A good book takes the reader to another world. A good film or series does the same. Today, it’s not unusual to turn on the tube and take in films like THE WOMAN IN THE WINDOW, HILLBILLY ELEGY, and BLACKkKLANSMAN, or series like OUTLANDER, THE HANDMAID’S TALE, and MINDHUNTER, all of which are based on fiction and non-fiction books. Writers of all levels are seeing the potential with adapting a good story from the pages of a book. However, not knowing exactly how to go about structuring the story or what elements to highlight and pull from a novel could be a proverbial brick wall for some. But it doesn’t have to be. A large part of the battle for many creatives is determining whether or not a book or article is worthy of adaptation. Once that determination is made, deciding what part of the story is high concept and what isn’t is also a challenge for some. Understanding the writing process when it comes to novel adaptation is a crucial (and often overlooked) step in developing your story. Liz Sczudlo is an experienced TV and film writer who is often hired by networks and studios like the CW, Hulu, Lifetime, Hallmark and more to adapt popular novels for the screen. Some of the novels she has adapted include#1 New York Times Bestseller THE DIVINE SECRETS OF THE YA-YA SISTERHOOD, THE ARCHIVED by bestselling novelist V.E. Schwab, Aimee Friedman's SEA CHANGE, and Dani Cubides' MI HERMANASTRO. A seasoned television writer and producer, Liz has written for shows like CW's JANE THE VIRGIN, FOX's THE FOLLOWING starring Kevin Bacon, ABC Family's SWITCHED AT BIRTH, MTV's AWKWARD and CW's 90210. In addition to developing her own pilots for Hulu, TBS, CW, CBS and Village Roadshow, Liz is currently serving as writer and co-executive producer for the CW's reboot of DYNASTY, where she helps run the room. Liz's deep experience with writing and adapting has given her unique skills and understanding of the novel adaptation process, and she's excited to bring what she knows exclusively to the Stage 32 community. Liz will take you through the process of adapting a book for a film or series from start to finish. From learning how to determine what types of IP to adapt to organizing ideas and materials, Liz will help you boil down your concept so you can get started. What’s more, she’ll dig into how you should best develop the story world, the importance of building strong characters, and how to choose the most notable moments to give your story momentum. Tips on how to reach out to the author are also part of this informative webinar. Liz will even offer a case study of HBO's adaptation of Liane Moriarty's novel BIG LITTLE LIES, breaking down the choices that were made to turn the popular book into the wildly successful series that it became.
It can be the bane of a filmmaker’s existence, but there’s no denying that financing is a critical step in getting that movie made. After all, not even the greatest script can get produced without the money and resources to back it up. But this is never a straightforward endeavor. Securing the funding for your film is almost without question a fraught, complicated ordeal. It can be enough to drive the most optimistic filmmaker away, but if done smartly and successfully, financing can give you the resources you need to not only see your vision through, but perhaps even to elevate it, to gather opportunities and talent to raise your project’s profile and find further success. Finding and dealing with financing for a film can feel like a Sisyphean task, a hunt for treasure without any map to help. After all, we’re not just talking about finding people with deep pockets who believe in your vision (though that definitely helps); you also need to be well versed in tax structure and incentives, legal codes, equity models, sales projections, crafting a pitch to investors—all things you likely didn’t learn along the way or through the process of writing that script. Yet as overwhelming and insurmountable as it seems, there’s always a way through, and there are strategies and skills you can pick up as a producer or filmmaker to find the money and navigate the politics and nuances of this difficult landscape. Aimee Schoof is the co-founder of Intrinsic Value Films and has produced more than 35 feature films. Of those, nine have premiered at the Sundance Film Festival, four at the Tribeca Film Festival, three at SXSW, and one each at LA Film Festival, Toronto, Venice, New York FF, New Directors/New Films, and Berlinale, to name a few. Aimee’s company develops, produces and sells independent films that have been distributed worldwide, have won many awards and been honored with numerous nominations. Accolades include winning a Sloan Sundance Award and a Sundance Special Grand Jury Prize. Aimee’s work has led her to be nominated five times by Film Independent as a producer. She is currently both a Sundance and Film Independent Fellow and has worked in international sales attending all major markets, and regularly lecturing on film finance and production. Aimee’s extensive experience has made her an expert in the art of film financing, and she has developed a slew of skills and lessons learned to more successfully find and manage funding for independent projects, skill and lessons that she’s excited to share with you. Aimee will give you a comprehensive look at how to finance your independent film and the tips and strategies to have in your arsenal to make sure you’re taking advantage of every opportunity available. Aimee will start by discussing how equity models are structured and the benefits that come with starting your own LLC. She will then delve into the legal components of a standard investment deal, including being clear with who owns the rights to the film and how those rights are distributed and paid for. Then, Aimee will go into navigating foreign sales and domestic sales within this quickly changing landscape and how you may be able to find the right sales partner that can give you an advance to make the movie. Aimee will teach you everything you need to know about tax incentives and how best to take advantage of them and earn back what is essentially free money. Next, Aimee will discuss the benefits of crowdfunding and the strategies and tips she has employed in the past to create a successful campaign. She will talk about the rise of the digital streamers and how to target these platforms for possible funding. Aimee will then delve into the art of finding and approaching potential investors, including the research you need to do and how best to pitch them your project. Aimee will even share one of her own pitch decks to illustrate how to craft the perfect pitch deck. She will teach you ways to think outside-the-box and find non-traditional investors or partners that you might not have otherwise encountered. Finally Aimee will teach you strategies to better network, including finding way to get to people you don’t personally know and how to use film festivals and film markets to your advantage. Be prepared to leave this webinar with an expansive and comprehensive view of film funding and the tools you need to get your next project financed. Like what you heard from Aimee during this webinar? Send her your script and speak with her for an hour by clicking here. Praise for Aimee’s Webinar: Clear and efficient! -Dirk B. I've watched several webinars on film financing and this has been by far my favorite. Thank you for the practical, straightforward advice, and for presenting the info in a way that is not too overwhelming to take in. -Rose M. Grounded and Practical -Jennifer S. This webinar was jam packed with so many useful and accessible strategies I can start using today. Thank you! -Brian D.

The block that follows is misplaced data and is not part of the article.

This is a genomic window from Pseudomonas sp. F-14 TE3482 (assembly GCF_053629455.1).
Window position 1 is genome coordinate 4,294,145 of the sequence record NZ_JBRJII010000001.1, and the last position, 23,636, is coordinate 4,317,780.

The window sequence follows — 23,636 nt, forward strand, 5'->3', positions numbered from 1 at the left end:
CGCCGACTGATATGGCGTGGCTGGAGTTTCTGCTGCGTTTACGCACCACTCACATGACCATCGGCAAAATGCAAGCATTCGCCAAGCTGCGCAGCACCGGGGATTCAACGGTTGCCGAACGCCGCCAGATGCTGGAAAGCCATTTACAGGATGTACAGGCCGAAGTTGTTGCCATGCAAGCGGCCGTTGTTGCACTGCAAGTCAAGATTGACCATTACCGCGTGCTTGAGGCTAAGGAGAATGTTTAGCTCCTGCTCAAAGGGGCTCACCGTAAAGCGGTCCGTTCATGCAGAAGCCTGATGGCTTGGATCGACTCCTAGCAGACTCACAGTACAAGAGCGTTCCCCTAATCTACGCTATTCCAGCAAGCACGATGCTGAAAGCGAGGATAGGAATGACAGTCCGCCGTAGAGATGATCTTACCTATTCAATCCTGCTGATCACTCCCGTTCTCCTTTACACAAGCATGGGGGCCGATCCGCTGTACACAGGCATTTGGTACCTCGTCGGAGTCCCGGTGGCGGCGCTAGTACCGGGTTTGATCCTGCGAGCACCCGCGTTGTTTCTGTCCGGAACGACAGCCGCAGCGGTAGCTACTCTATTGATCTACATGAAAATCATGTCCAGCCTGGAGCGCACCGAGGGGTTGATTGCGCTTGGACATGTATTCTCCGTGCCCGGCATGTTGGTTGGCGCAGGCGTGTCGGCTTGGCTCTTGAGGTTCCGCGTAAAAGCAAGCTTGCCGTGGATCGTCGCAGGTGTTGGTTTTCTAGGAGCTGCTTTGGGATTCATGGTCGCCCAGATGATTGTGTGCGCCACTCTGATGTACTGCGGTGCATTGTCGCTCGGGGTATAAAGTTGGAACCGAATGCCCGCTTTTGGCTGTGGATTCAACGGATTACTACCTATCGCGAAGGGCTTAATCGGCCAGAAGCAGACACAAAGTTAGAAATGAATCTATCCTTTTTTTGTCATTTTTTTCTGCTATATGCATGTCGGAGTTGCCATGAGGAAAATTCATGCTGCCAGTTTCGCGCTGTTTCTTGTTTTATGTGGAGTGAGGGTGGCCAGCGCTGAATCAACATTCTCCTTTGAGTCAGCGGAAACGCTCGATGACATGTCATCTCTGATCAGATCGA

STAGE 32's HALLOWEEN HORROR SALE! The third act of your horror movie should be an electrifying climax, delivering visceral and emotional punches and paying off all your sneaky set ups. It should thrill your audience and represent their reward for sitting through—very possibly—a lot of pain, suffering, and gross stuff. Unfortunately, too many horror screenplays fail to deliver. It’s a problem across the genre: filmmakers work hard on the set-up of their narrative ye it all falls apart in the third act of the script. If you want your horror screenplay to stand out from the crowd, then it’s time to learn how to craft an original and compelling ending that leaves your reader breathless and wanting more. It’s easy to write a creepy first act for a horror movie. A mysterious and/or bloody teaser at the top, the entry of a vulnerable protagonist into a danger zone, a few genre tropes like unresolved past traumas, dying cell phones, a gathering storm, and grizzled locals warning the main characters to “stay away” — it practically writes itself. That’s why there are a lot of horror screenplays out there with intriguing first acts. However, by the time many screenwriters get to the third act they have —literally— lost the plot. In order to write a good ending you have to know the genre, acknowledge the tropes, and understand some of the psychological mechanisms that drive human fear. Also, you may have to rethink that suspiciously easy-to-write opening. Let's explore how to make this happen. Karina Wilson is an independent story and development consultant with a specific focus in horror who has worked on many films including SECRET IN THEIR EYES with Nicole Kidman and Julia Roberts, 13 SINS, and THE CIRCLE with Tom Hanks and Emma Watson. As a story consultant, Karina has helped to shape narratives in every genre, from independent documentaries to Netflix animated series. Previously the in-house story consultant at IM Global, she is currently developing a series of Thrillers for British TV. Karina is considered an expert in the horror genre and her analysis of horror trends through the decades has been featured in the Wall Street Journal, on NPR, in medical textbooks and in documentaries alongside luminaries such as Jason Blum, Joe Dante, and Andy Muschietti. Karina is also the lead screenplay judge for niche indie horror festival, Shriekfest, and has been picking winners for them since 2007. Along with Rob Zombie, John Carpenter, Sid Haig, Tom Savini and many others, Karina can currently be seen on screen discussing horror in the documentary THE HISTORY OF METAL AND HORROR, doing the rounds of film festivals this fall. Exclusively for Stage 32, Karina will teach you the elements of a successful horror film ending and what you can do to make sure your own horror project has an effective and memorable third act. She’ll begin by explaining how to see your screenplay through the lens of audience expectations before going over the main types of horror endings seen in feature films. She’ll delve into upping up your story stakes and show you how to find a resolution that makes sense. Karina will also discuss how you should be reworking your first and second act in order for the third act to work better. Karina will accompany her slew of tools and strategies with notable case studies and examples of notable horror films. If you’ve been struggling to find an ending to your horror film, if you’re looking for a way to tie everything up, or if you need a way to make your script better stand out and get attention with reps, producers and execs, you’re going to want to hear what Karina has to say.